Amblin' Alameda: Patience

Amblin' Alameda: Patience

Morton Chalfy

We’ve just returned from a day trip to the Cotati Accordion Festival and for the umpteenth time, we encountered the palpable difference between Alameda and the rest of the world. Or at least the rest of California. After the pace of traffic in San Francisco and Oakland, after the labor of I-580, I-880 and U.S. 101, the mad racers and the predictable traffic jams, the short trip across the Park Street Bridge immediately brings a feeling of peacefulness.

The drivers in Alameda are, well, more patient, the pace is slower and the atmosphere of the city is calmer. I find I value that calm more and more as I grow older. The adage says “Patience Is A Virtue” and though I am often described as “patient,” “very patient” and sometimes “too damn patient to live with,” I never feel virtuous about it. That’s because of how I come to be patient. Patience is not some inborn trait of mine which has flowered over the years. Patience is the result of hard waiting for many things over the course of my life and the even harder lessons of just how long things take.

Not only is there a season for everything, (often not the season we’re in), and wanting spring flowers at the end of autumn is one of those “not gonna happen” events, enough repetitions will teach even the densest to let those desires go until a more appropriate time.

Patience is learned through this process, though not by everyone, and this learned patience, far from being a virtue, is sort of the scar tissue of the hard knocks of life. Lots of time and energy is wasted in impatience and mistakes are made more through impatience than not.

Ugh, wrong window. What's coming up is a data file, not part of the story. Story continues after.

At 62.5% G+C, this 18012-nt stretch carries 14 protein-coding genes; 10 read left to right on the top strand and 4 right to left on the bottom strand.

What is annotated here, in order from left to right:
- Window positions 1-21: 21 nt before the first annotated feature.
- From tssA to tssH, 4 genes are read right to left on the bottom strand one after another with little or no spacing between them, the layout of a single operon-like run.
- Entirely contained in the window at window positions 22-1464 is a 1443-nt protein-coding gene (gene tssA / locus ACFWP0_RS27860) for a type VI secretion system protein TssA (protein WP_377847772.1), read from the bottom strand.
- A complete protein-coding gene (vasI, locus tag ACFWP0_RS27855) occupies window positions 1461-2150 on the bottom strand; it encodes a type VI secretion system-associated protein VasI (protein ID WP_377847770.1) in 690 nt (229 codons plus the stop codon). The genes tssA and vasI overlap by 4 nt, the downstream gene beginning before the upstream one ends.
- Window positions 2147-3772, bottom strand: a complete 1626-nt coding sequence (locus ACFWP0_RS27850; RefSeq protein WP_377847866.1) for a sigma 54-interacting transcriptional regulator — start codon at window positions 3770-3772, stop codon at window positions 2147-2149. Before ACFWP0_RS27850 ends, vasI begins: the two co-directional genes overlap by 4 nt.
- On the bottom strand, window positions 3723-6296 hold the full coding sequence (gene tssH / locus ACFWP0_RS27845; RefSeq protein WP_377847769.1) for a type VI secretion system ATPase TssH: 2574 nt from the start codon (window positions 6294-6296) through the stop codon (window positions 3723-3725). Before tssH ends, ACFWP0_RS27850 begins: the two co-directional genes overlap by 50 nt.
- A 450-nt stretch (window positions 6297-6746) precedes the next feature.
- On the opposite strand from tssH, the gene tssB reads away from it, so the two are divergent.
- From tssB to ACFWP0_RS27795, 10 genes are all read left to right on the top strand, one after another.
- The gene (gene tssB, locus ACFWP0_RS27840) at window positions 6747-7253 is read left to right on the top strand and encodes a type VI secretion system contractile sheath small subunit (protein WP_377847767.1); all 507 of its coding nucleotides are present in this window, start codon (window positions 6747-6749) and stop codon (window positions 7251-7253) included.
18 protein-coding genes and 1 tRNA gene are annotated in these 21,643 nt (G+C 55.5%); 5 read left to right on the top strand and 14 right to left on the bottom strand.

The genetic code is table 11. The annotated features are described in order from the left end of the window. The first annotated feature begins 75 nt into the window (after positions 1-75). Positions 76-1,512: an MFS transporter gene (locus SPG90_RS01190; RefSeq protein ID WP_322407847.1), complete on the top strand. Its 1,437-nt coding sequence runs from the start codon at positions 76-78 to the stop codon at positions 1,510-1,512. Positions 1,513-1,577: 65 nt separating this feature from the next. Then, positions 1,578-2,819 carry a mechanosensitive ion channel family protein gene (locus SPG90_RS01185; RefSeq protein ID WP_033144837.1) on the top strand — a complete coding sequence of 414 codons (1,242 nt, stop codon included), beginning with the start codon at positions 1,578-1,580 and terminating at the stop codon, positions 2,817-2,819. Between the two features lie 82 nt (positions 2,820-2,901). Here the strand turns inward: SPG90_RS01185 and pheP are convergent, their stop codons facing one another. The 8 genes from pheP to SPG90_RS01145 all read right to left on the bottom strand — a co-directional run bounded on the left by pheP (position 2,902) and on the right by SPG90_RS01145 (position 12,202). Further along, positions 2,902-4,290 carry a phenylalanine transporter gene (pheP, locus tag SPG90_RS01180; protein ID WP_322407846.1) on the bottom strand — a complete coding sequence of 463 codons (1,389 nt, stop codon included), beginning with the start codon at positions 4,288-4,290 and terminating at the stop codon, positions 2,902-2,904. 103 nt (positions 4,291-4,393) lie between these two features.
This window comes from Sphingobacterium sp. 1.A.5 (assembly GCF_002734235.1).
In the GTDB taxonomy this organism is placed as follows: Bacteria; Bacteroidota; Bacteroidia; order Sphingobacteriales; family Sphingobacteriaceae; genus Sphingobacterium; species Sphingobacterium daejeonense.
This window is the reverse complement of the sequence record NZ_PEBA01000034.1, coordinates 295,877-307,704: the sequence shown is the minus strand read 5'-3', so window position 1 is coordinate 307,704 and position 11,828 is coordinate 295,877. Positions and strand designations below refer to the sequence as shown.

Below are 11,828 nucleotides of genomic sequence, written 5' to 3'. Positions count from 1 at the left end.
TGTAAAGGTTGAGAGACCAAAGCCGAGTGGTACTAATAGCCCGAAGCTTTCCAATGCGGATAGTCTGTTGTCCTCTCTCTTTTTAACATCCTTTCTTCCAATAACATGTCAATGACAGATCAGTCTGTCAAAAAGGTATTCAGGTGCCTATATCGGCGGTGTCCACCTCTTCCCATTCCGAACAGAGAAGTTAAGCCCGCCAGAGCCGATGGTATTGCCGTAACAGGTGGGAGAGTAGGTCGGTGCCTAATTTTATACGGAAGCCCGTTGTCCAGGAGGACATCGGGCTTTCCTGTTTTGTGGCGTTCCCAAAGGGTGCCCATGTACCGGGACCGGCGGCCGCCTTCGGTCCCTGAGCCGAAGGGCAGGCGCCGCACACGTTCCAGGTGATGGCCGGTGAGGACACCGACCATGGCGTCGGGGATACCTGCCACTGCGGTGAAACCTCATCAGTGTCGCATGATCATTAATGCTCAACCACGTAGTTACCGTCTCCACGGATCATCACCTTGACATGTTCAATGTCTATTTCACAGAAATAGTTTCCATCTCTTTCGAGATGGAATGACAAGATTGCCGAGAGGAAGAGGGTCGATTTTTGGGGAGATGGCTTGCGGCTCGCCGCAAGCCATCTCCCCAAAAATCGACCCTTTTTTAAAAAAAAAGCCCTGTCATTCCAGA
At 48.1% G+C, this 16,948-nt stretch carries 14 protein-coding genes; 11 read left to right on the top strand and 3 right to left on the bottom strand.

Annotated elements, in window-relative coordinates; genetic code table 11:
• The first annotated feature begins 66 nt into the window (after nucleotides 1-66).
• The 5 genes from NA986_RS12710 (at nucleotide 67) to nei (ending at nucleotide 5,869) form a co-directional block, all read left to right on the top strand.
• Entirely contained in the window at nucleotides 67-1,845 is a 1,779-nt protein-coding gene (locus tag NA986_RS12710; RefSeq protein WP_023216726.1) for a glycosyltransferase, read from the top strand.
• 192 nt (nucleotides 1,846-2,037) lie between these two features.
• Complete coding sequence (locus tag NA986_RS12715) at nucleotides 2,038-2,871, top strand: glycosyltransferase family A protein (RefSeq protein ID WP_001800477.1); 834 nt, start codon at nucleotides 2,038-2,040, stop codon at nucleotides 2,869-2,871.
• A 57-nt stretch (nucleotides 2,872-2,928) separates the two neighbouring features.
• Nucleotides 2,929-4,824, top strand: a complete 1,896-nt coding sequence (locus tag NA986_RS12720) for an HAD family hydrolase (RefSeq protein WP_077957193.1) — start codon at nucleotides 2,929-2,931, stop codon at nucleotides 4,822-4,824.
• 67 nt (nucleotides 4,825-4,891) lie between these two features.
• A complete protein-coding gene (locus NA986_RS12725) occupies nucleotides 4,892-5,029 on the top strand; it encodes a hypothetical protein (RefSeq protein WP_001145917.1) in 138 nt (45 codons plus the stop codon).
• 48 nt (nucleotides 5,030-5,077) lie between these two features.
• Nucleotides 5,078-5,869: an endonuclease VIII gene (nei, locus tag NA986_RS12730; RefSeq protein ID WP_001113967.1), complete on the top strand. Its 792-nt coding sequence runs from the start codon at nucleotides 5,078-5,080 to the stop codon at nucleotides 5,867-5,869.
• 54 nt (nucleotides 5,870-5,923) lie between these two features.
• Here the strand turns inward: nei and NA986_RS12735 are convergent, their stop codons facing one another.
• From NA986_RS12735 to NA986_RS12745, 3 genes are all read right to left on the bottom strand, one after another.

One of the lessons of a long life is that change, especially social change, takes generations to accomplish no matter what laws are passed. This is because the adults debate, but the kids decide. Of course the kids are impatient by nature, they want instant results and are unhappy with the fuddy-duddies who tell them to be patient. That’s advice I never offer, for if patience is not learned through the experience of how long things take to come about, saying “have patience” will fall on deaf ears. So whether we wait patiently or not it looks like solving the problem of funding education will take another generation, having peace in the Middle East will take at least two more generations and electing politicians who care more about governance than power will probably never happen.